On the morning of May 9, 2012, my boyfriend Jon and I woke up before the sunrise to prep for our 350-foot dive. I didn't realize more was in store for this dive beside the new push on depth for the two of us. Prior to this, our deepest dive was to 300 feet. Jon and I have a routine for technical dives. We put headphones in and turn the music up to zone out everyone and everything around us. Afterwards, we find "our spot" on the bow of the boat to meditate and visualize the dive until it comes time to gear up. As far as I knew, nothing was different this morning. We were getting close to the site and with a simple look, Jon and I know it's time to head back and get ready. I remember telling him we're so lucky to share such a unique and special experience together. We geared up and did a live drop. Luckily we're so in synch that neither of us has to wait for the other. We dropped down, did our bubble checks and then made our descent to 350 feet. Once we hit depth, Jon and I regulator kissed and cheered that we were at 350. Then he turned around and was kicking in front of me fumbling with his hands. I took in the dramatic scene in front of my eyes, a sheer ledge and 50 or so feet in front of that, another sheer drop off to who knows what depth massive pinnacles rising up.
Then Jon turned around and presented a slate to me. On it,I read the words, "Lauren Fanning, Will you marry me?" Plus, my options,"yes" and "no." I had to read it twice to make sure I wasn’t seeing things. When I realized what was happening, I jumped on top of him laughing (while breathing helium and sounding like a chipmunk and laughing even harder because of that), and all the while my mask is completely flooded. He calmed me down and presented the slate again (I got too excited to circle yes, or no). I finally circled yes, over and over again. By now it was time to ascend and start decompressing. We switched from having a fun, romantic, crazy moment to being serious and having a duty to fulfill. I can't really imagine what decompressing face to face with Jon for 70 plus minutes would be like had I said no! I will say that deco went by very fast, and we surfaced to an entire boat full of people yelling, "Congratulations!"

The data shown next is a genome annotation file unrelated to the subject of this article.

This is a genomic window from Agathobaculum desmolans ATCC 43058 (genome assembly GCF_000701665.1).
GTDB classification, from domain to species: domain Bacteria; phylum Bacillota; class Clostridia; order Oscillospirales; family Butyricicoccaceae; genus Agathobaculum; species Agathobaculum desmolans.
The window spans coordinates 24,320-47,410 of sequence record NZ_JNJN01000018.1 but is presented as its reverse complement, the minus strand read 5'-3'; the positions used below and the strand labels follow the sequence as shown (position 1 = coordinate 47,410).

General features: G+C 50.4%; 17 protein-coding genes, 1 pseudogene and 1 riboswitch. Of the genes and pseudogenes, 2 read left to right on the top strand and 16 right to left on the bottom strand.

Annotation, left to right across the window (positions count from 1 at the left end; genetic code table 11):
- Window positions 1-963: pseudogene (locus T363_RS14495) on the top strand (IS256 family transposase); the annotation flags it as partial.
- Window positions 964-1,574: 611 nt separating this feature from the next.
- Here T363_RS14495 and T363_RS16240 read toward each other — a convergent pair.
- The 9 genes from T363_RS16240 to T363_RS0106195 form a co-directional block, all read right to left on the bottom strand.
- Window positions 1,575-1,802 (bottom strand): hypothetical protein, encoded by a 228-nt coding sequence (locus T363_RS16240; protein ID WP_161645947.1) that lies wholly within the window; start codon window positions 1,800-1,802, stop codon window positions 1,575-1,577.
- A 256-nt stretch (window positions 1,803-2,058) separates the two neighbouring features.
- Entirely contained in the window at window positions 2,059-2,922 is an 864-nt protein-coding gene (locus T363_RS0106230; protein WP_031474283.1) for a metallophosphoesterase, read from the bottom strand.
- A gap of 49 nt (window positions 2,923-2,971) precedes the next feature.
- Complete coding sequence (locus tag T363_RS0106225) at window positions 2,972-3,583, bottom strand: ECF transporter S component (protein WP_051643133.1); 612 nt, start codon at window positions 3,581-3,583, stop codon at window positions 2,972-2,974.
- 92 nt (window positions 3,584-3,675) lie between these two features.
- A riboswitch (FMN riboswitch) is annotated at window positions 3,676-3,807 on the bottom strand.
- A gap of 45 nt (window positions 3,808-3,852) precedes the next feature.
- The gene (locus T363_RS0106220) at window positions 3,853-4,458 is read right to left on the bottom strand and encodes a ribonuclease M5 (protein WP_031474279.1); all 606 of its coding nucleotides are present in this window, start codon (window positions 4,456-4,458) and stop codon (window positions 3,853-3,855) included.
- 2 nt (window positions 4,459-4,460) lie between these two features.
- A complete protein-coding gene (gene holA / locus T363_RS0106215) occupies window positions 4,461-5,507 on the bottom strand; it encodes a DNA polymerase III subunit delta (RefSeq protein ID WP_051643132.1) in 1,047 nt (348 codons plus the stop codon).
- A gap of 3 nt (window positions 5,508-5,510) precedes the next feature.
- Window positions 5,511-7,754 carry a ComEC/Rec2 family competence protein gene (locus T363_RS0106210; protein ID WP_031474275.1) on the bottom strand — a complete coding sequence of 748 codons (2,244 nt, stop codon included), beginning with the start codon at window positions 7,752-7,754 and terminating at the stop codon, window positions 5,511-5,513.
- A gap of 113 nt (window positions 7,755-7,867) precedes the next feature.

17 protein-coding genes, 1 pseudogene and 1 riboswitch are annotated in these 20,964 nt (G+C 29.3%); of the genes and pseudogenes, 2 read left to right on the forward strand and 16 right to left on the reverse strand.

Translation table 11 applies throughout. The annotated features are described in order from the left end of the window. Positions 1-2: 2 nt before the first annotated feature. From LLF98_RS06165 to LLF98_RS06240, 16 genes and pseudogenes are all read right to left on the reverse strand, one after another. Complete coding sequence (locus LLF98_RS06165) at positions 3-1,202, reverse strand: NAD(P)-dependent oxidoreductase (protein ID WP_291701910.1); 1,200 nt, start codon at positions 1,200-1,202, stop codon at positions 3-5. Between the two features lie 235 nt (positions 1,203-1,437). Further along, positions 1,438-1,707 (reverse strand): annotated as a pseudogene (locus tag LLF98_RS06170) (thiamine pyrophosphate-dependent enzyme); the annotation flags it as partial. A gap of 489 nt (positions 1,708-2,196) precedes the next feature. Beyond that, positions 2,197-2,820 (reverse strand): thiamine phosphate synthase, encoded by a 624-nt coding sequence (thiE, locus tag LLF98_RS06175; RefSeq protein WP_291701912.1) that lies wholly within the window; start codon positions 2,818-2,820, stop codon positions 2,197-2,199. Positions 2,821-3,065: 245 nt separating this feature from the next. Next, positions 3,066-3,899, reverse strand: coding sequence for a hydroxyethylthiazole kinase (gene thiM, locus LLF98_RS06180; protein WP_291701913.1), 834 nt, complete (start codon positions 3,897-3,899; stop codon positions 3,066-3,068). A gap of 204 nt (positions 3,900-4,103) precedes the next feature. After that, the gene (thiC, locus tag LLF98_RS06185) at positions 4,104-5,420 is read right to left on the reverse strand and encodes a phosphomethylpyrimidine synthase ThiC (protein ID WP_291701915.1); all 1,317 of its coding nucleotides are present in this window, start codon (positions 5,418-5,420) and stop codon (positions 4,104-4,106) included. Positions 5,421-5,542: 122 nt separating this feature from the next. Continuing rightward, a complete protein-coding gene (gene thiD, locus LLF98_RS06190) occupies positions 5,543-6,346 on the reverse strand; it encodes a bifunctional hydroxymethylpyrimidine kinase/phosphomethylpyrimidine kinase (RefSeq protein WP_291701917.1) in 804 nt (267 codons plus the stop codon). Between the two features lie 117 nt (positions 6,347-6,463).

I couldn't be happier with the proposal and cannot wait for the wedding. We will not be getting married underwater, though. We figured it might be a bit tough to tec train our mothers (who do not scuba dive), and find someone to marry us at I don't know... 400 feet.
NEXT:What It's Like to Cage-Dive with Wild Bears >>>
What It's Like... To Cage-Dive with Wild Bears
By: Sergey Gorshkov
Kurile Lake in Kamchatka, Russia, is the largest spawning ground for red salmon in Eurasia, and the best place for bears. They come here every year from generation to generation. I went there after seeing a television documentary, and became absorbed.
I knew that no one had taken a picture of these bears underwater, and I started moving in that direction, having a clear idea in my mind what I wanted to do, understanding that it would be not only difficult but dangerous too. I said to a shop assistant, “I need a box for my photo camera to take pictures of bears underwater” — he put his finger to his temple and twisted it, as though I was the craziest person he had ever met.
While working with predators, the border between life and death is very slight. You can meet a bear quite often and work with it without any problems, but one mistake is enough to lead to the fatal results. To work in direct contact is very dangerous — but I really wanted this shot. So we had a special cage built — when the bear got up on his hind legs, I had to watch from the bottom up.
To achieve my dream I spent long hours in the icy water. But excitement turns your head. You can get very close to a bear — nose to nose, so to say — and there is only one thing in your mind: how not to lose the moment. The bears I worked with were posing while I was just shooting them, but as soon as I got into the water they started hunting, taking me as a prey.
It’s only now, looking back, that I realize how dangerous it was. Bears have caused more injuries to photographers than lions, tigers, leopards and sharks combined.
I would not recommend anyone to repeat what I did.